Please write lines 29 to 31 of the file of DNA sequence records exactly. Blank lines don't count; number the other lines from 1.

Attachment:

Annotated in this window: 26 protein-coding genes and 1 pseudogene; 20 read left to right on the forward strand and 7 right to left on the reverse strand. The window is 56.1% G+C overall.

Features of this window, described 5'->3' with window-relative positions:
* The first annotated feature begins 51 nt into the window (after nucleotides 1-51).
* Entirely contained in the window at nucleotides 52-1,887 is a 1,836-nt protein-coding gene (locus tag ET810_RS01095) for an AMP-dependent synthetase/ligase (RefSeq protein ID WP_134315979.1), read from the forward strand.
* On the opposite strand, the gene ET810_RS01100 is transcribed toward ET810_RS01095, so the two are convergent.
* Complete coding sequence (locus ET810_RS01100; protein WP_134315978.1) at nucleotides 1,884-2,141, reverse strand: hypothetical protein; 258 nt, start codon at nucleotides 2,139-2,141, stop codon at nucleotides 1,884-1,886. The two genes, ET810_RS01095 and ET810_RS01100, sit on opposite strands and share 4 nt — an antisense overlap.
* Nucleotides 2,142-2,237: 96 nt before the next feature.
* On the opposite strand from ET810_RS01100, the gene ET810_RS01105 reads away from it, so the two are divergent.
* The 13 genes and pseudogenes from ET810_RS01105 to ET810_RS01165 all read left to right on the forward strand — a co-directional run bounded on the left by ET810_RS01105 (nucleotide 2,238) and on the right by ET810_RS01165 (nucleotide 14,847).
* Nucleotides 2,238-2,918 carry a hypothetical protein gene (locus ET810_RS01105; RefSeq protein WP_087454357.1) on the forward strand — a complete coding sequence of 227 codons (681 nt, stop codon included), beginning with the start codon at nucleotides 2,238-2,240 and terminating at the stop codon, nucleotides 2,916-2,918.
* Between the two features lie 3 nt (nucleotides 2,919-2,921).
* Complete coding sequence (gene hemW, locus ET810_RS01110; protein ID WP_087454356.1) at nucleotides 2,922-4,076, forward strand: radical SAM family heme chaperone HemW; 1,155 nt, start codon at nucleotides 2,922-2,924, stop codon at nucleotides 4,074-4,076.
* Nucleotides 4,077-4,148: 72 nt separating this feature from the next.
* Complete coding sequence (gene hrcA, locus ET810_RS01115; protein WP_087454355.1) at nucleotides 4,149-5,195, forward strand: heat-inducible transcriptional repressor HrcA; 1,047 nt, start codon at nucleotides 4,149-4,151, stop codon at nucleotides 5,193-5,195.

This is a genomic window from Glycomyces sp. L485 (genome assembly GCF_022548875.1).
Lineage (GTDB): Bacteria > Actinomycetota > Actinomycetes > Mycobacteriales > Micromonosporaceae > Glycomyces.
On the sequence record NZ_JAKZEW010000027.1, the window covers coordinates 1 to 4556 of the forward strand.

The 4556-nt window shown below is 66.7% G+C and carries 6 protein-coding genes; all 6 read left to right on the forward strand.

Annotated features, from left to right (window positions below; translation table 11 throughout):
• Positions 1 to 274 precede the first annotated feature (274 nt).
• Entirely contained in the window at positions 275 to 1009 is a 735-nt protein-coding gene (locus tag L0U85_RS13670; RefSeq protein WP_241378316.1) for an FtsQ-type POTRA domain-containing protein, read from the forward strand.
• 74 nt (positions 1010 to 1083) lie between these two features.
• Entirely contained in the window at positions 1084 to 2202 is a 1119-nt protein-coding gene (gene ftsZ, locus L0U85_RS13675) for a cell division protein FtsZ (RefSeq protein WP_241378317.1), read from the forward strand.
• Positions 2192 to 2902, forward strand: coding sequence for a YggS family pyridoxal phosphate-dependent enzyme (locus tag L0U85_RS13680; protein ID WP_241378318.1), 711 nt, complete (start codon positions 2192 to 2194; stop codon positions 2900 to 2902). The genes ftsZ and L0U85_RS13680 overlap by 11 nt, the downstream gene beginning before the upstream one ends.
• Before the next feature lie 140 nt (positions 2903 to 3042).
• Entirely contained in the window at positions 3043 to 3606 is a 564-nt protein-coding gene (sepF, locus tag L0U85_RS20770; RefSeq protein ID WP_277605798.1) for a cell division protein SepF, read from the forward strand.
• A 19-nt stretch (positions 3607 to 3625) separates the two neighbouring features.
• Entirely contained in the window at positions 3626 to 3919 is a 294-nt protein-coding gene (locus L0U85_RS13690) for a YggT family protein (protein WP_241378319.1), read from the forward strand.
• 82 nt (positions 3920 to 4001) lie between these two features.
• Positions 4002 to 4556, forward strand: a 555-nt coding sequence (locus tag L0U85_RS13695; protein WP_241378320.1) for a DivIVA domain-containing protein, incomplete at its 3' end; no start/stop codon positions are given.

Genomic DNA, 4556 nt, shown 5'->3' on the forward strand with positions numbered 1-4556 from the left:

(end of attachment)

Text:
• 82 nt (positions 3920 to 4001) lie between these two features.
• Positions 4002 to 4556, forward strand: a 555-nt coding sequence (locus tag L0U85_RS13695; protein WP_241378320.1) for a DivIVA domain-containing protein, incomplete at its 3' end; no start/stop codon positions are given.

Genomic DNA, 4556 nt, shown 5'->3' on the forward strand with positions numbered 1-4556 from the left: